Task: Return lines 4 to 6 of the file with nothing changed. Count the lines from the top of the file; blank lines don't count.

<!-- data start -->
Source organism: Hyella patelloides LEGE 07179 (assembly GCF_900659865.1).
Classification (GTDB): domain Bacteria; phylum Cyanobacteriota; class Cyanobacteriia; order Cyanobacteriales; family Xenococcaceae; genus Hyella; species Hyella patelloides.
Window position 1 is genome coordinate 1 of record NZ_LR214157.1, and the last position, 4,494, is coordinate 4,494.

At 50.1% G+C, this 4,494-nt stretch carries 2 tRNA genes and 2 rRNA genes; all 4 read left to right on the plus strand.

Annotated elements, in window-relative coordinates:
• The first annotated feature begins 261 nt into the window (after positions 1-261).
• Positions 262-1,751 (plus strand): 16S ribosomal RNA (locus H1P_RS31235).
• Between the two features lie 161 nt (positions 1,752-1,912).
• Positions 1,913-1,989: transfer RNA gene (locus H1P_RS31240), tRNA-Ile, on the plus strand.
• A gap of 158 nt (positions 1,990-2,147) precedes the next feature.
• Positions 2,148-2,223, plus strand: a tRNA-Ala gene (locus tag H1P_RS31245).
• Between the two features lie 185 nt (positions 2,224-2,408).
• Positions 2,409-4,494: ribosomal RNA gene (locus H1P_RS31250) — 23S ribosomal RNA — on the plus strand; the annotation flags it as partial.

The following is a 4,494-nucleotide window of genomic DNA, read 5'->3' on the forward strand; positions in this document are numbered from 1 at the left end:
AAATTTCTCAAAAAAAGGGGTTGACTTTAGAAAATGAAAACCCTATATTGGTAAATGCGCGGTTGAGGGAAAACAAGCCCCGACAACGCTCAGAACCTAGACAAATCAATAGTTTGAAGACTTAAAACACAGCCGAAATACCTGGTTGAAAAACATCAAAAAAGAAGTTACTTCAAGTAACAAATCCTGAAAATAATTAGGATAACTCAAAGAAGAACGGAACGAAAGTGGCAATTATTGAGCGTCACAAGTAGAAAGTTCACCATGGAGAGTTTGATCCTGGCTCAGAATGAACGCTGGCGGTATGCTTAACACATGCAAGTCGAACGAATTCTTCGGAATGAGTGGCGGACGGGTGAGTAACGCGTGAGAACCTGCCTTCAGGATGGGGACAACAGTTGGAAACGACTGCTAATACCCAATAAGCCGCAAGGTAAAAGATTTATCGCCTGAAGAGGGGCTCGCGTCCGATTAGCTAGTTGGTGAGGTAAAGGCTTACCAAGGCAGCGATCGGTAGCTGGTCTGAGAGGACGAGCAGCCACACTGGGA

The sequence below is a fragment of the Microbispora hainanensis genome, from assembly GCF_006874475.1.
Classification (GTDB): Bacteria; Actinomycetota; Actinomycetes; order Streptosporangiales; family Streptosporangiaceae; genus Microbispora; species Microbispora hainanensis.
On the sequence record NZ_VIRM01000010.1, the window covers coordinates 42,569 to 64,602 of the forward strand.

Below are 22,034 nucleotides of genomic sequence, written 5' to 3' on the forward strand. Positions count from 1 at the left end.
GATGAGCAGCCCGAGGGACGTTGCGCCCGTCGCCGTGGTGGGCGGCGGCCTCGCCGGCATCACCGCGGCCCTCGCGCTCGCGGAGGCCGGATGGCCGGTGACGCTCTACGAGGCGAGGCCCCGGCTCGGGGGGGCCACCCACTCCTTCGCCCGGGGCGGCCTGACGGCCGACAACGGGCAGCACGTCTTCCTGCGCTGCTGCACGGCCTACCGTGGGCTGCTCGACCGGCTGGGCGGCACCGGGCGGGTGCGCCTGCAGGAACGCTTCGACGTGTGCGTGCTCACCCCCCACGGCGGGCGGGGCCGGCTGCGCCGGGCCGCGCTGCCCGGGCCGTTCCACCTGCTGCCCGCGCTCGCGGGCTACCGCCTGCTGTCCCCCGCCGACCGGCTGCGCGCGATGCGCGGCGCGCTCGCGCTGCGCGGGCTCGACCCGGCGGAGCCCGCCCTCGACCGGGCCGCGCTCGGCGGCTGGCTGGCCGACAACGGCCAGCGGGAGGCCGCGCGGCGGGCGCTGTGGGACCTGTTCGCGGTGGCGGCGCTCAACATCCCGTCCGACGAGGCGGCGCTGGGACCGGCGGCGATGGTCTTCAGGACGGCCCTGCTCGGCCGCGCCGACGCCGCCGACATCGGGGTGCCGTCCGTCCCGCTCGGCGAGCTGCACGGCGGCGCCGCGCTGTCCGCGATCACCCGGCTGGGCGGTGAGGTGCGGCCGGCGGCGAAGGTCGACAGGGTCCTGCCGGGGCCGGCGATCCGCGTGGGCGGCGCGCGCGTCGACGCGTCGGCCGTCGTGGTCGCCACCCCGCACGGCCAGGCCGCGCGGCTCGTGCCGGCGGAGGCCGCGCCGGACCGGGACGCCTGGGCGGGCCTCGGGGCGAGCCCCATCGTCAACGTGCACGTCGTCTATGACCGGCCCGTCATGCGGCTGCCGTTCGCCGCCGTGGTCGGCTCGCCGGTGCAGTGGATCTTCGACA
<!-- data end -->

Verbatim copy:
At 50.1% G+C, this 4,494-nt stretch carries 2 tRNA genes and 2 rRNA genes; all 4 read left to right on the plus strand.

Annotated elements, in window-relative coordinates:
• The first annotated feature begins 261 nt into the window (after positions 1-261).